Dazed Digital: What would be your mission statement with Erased Tapes? Robert Raths: I feel like an explorer that comes home from a long trip to bring back exotic spices in the shape of new music. Everyone should be able to relate to this sensation, when you first experience something otherworldly. Once you’ve discovered it, you just can’t imagine life without it. Or as Oliver Wendell Holmes once said: ‘A mind, once stretched by a new idea, never regains its original dimensions.’ And it’s a feeling that I’d like to share. Because I always fear that otherwise this music might remain undiscovered.
DD: With the different acts that feature there’s timelessness to the music, is that an immediate feeling you get from your artists? Robert Raths: Sure. I guess it’s the way I read music. I look out for the little things. Mostly the gaps in-between the lines, consciously left blank so that people have room to let their imagination run free.
DD: Do you consider yourself a young label? I say that because it seem that you approach the label with a certain young, DIY ethos mixed with an older school aesthetic? Robert Raths: I think the label has a bit of a DIY character due to the fact that I never planned on running one. My background lies in architecture. It somehow works as I’m used to developing many aspects within one project – treating every single one of them with the same attention and enthusiasm. As for the old school aesthetic, all I can say is that I’m a very hands-on person when it comes to packaging. I definitely believe that there’s still value in physical things, like letters, books, papers, records, something tangible. At the same time I’ve always embraced new technologies and ways of communicating. I believe in the fusion of the traditional and digital.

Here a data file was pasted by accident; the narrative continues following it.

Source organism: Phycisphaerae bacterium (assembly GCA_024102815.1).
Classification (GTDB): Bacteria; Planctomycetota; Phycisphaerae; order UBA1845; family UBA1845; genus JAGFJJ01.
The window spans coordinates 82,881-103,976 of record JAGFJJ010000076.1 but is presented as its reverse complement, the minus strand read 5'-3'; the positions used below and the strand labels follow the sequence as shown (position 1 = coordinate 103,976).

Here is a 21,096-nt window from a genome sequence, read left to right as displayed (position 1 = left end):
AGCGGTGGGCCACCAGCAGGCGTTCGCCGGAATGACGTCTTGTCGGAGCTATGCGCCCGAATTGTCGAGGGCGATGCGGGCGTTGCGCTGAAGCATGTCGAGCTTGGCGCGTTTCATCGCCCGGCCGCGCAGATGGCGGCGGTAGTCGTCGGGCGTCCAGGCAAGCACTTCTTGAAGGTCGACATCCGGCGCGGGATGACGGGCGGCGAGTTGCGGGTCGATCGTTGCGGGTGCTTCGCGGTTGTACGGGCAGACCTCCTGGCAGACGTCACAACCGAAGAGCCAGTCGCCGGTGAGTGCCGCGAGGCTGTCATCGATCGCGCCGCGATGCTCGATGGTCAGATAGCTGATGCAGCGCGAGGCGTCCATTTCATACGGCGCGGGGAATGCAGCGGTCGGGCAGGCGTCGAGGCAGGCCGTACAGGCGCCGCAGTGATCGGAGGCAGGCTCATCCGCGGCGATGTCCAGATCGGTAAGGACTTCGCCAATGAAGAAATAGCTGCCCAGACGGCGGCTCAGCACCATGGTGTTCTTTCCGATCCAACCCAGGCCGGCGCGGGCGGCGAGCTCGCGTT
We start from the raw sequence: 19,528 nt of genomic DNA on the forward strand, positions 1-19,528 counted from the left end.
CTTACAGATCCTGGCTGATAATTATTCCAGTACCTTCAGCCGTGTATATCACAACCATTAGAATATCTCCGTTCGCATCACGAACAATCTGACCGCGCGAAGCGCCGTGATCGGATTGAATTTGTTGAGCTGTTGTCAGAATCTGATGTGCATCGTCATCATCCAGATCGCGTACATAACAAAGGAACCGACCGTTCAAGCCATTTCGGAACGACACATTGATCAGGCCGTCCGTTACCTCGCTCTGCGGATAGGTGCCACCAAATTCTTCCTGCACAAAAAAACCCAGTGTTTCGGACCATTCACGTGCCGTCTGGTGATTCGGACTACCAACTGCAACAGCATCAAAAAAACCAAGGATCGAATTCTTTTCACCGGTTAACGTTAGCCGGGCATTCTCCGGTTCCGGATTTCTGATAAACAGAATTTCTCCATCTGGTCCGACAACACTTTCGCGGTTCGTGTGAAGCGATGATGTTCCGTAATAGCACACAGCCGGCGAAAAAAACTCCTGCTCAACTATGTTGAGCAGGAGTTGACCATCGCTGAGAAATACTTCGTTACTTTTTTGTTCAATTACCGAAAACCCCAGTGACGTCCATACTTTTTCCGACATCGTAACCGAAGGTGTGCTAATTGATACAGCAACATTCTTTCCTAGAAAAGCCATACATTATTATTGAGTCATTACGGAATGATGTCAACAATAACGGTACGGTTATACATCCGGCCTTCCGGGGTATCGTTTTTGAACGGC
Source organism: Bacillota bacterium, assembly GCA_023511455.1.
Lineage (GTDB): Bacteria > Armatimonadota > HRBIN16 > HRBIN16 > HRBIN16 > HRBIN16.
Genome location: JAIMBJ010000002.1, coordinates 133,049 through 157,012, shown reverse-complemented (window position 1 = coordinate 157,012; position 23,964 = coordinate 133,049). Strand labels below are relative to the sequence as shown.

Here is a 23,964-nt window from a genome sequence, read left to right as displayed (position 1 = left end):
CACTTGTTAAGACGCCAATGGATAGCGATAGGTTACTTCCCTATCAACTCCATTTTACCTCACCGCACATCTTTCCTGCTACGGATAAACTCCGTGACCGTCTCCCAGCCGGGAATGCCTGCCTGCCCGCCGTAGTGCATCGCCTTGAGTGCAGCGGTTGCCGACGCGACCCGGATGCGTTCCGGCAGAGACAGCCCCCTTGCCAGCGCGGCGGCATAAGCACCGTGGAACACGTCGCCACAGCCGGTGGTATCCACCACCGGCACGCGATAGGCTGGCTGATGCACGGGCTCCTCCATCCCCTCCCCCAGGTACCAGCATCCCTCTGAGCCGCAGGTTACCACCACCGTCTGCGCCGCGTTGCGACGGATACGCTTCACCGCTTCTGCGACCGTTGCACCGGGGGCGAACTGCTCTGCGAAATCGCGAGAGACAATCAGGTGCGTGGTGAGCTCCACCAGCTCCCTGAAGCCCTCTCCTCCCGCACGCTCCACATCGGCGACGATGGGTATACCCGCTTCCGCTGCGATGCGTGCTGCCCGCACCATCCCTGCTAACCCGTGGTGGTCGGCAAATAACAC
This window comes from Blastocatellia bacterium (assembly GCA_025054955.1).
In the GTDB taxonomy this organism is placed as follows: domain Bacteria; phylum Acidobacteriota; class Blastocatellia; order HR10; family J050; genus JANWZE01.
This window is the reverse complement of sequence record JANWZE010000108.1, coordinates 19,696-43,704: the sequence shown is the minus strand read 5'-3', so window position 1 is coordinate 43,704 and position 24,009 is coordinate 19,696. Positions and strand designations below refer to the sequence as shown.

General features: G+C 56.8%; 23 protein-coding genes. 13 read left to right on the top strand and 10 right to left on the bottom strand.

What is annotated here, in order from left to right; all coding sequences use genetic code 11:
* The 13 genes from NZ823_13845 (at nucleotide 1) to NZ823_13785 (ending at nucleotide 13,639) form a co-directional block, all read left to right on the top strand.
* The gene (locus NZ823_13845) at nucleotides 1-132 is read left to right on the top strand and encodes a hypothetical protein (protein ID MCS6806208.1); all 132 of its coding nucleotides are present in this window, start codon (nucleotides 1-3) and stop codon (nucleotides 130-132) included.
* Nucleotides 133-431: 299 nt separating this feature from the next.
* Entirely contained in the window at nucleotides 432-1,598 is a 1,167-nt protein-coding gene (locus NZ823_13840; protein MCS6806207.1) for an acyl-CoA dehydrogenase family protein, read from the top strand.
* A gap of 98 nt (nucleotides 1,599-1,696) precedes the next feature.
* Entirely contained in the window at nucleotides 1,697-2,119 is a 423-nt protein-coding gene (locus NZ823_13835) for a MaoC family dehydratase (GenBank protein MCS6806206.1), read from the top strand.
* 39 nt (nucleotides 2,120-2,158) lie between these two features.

DD: What do you find most inspirational about the artists? Robert Raths: Their restraint, decisions that benefit the atmosphere of the concert or the recording. When tiny little flaws, like the ones you spot in the people you get to love, become unique footprints that distinguish them from others. When they don’t just think about their own musical abilities, but start thinking about the instrument and the room they play in, its acoustics and its history. I also can’t wait to reveal our latest signing. It’s some sort of harmonic Robitussin in the shape of a monolith, straight out of Stanley Kubrick’s “Space Odyssey”. And I guess as long as I feel this way about the music we release we will be alright.
1. World's End Girlfriend – Teen Age Ziggy 4.58 2. Nils Frahm – Unter 1.37 3. Nils Frahm & Anne Müller – 7fingers 4. Rival Consoles – I Left The Party 5.17 5. Codes In The Clouds – Washington 4.27 6. Ólafur Arnalds – Hægt, kemur ljósið 5.25 7. The British Expeditionary Force – Crack In The Clouds 3.36 8. Codes In The Clouds – Distant Street Lights (iambic Remix) 5.37 9. Nils Frahm – Said And Done 3.08 10. Peter Broderick – Part 4: The Dream 4.51 11. Rival Consoles – Jan (Bonus Track) 4.11